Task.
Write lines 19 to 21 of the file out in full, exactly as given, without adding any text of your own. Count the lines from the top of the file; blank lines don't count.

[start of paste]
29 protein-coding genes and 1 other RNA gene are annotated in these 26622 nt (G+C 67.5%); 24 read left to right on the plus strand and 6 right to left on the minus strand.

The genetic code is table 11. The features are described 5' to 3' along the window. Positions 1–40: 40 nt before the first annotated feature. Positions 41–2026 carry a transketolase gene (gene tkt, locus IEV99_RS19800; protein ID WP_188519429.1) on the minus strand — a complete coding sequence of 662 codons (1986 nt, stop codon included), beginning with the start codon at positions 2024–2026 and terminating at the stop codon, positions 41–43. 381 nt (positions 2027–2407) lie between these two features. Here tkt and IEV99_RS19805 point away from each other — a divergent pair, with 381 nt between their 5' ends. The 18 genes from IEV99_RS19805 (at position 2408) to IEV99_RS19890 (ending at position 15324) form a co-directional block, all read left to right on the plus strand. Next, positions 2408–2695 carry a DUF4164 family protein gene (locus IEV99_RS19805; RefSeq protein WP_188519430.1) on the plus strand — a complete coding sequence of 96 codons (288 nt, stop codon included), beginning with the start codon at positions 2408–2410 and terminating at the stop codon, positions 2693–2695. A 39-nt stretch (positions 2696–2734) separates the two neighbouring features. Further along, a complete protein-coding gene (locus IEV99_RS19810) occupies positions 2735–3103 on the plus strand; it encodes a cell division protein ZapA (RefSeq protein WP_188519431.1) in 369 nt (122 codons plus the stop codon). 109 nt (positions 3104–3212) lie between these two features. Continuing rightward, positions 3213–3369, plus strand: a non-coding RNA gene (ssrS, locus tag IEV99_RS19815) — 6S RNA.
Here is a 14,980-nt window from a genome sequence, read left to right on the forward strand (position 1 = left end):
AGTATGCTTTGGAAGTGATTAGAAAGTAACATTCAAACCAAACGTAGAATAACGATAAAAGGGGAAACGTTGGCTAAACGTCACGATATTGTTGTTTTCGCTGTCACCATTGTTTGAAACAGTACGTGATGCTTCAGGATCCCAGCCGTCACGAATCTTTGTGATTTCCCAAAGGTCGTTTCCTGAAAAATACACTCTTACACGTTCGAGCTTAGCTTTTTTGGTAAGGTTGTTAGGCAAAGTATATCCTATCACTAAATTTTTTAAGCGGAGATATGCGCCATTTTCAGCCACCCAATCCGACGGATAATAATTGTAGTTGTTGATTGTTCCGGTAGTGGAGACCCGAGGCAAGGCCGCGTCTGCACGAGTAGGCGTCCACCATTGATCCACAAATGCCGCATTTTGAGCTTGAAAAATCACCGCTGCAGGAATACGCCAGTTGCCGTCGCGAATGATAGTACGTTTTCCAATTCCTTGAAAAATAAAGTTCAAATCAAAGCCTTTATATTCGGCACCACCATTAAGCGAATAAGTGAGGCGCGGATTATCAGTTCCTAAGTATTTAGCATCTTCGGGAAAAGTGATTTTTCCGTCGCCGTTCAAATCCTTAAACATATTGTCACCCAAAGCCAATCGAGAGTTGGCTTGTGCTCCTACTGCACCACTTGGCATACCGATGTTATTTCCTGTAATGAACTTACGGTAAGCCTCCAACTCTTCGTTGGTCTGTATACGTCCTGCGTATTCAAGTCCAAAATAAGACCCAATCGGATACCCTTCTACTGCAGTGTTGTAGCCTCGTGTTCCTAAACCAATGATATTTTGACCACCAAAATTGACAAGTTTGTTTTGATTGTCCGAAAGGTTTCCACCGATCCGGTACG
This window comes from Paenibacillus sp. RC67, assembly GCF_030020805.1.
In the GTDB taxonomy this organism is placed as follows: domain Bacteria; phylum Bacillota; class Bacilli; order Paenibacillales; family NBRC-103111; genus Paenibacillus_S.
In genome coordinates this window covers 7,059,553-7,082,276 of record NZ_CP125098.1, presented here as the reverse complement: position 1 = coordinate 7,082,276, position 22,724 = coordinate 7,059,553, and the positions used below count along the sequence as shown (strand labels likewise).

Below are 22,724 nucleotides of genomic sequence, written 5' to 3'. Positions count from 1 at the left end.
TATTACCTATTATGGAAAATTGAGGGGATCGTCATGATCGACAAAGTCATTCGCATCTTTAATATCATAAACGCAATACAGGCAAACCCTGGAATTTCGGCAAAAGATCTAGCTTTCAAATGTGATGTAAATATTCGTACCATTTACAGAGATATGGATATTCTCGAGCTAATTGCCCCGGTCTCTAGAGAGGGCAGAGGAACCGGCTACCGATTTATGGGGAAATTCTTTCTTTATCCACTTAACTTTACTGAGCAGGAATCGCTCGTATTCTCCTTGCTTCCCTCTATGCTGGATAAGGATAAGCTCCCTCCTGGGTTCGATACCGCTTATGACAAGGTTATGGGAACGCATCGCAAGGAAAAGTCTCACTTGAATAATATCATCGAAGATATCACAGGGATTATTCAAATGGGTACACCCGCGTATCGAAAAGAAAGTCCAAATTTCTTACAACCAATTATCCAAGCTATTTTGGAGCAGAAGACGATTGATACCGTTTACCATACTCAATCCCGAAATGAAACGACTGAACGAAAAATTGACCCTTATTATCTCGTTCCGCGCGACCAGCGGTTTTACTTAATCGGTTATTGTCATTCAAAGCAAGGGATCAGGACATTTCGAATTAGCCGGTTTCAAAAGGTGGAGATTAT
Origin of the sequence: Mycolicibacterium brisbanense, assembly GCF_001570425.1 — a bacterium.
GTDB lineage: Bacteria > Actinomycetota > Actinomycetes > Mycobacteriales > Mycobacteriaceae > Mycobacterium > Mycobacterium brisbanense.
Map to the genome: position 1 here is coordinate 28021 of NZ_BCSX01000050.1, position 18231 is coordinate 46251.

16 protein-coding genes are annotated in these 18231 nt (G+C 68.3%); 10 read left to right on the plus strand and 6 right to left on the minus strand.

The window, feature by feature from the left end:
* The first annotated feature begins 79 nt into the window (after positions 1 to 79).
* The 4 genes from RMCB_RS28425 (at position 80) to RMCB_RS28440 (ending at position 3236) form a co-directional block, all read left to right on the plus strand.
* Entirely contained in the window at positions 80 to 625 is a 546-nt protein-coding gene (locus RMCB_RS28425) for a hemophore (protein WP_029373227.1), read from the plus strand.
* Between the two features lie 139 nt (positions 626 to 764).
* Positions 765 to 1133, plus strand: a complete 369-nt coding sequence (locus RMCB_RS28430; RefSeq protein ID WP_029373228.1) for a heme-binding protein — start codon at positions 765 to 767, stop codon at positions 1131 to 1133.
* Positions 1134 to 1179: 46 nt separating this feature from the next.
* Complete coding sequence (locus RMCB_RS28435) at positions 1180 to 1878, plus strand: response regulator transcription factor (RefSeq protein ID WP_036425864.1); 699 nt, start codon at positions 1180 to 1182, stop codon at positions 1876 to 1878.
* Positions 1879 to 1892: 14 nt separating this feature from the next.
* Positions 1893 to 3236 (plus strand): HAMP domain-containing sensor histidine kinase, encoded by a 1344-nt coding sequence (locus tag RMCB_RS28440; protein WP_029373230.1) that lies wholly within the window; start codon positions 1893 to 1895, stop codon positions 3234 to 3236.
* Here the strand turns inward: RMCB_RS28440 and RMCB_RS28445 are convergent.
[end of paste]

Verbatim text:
* Positions 765 to 1133, plus strand: a complete 369-nt coding sequence (locus RMCB_RS28430; RefSeq protein ID WP_029373228.1) for a heme-binding protein — start codon at positions 765 to 767, stop codon at positions 1131 to 1133.
* Positions 1134 to 1179: 46 nt separating this feature from the next.
* Complete coding sequence (locus RMCB_RS28435) at positions 1180 to 1878, plus strand: response regulator transcription factor (RefSeq protein ID WP_036425864.1); 699 nt, start codon at positions 1180 to 1182, stop codon at positions 1876 to 1878.